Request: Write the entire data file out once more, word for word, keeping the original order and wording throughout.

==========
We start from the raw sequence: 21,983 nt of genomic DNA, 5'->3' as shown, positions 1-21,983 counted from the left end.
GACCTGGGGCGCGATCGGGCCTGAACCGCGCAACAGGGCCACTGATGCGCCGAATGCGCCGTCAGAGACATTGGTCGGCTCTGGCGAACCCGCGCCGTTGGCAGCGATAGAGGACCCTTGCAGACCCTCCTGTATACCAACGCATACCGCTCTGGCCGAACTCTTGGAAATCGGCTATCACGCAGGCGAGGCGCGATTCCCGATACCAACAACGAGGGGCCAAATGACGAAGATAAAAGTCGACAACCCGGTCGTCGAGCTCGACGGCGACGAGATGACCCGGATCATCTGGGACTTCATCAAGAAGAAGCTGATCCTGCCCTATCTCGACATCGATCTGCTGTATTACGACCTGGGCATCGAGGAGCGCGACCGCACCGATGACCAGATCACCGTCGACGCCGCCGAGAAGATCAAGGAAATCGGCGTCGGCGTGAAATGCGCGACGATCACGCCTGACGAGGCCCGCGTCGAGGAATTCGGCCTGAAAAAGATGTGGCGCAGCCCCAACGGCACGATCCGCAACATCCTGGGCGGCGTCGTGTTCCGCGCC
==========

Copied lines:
We start from the raw sequence: 21,983 nt of genomic DNA, 5'->3' as shown, positions 1-21,983 counted from the left end.
GACCTGGGGCGCGATCGGGCCTGAACCGCGCAACAGGGCCACTGATGCGCCGAATGCGCCGTCAGAGACATTGGTCGGCTCTGGCGAACCCGCGCCGTTGGCAGCGATAGAGGACCCTTGCAGACCCTCCTGTATACCAACGCATACCGCTCTGGCCGAACTCTTGGAAATCGGCTATCACGCAGGCGAGGCGCGATTCCCGATACCAACAACGAGGGGCCAAATGACGAAGATAAAAGTCGACAACCCGGTCGTCGAGCTCGACGGCGACGAGATGACCCGGATCATCTGGGACTTCATCAAGAAGAAGCTGATCCTGCCCTATCTCGACATCGATCTGCTGTATTACGACCTGGGCATCGAGGAGCGCGACCGCACCGATGACCAGATCACCGTCGACGCCGCCGAGAAGATCAAGGAAATCGGCGTCGGCGTGAAATGCGCGACGATCACGCCTGACGAGGCCCGCGTCGAGGAATTCGGCCTGAAAAAGATGTGGCGCAGCCCCAACGGCACGATCCGCAACATCCTGGGCGGCGTCGTGTTCCGCGCC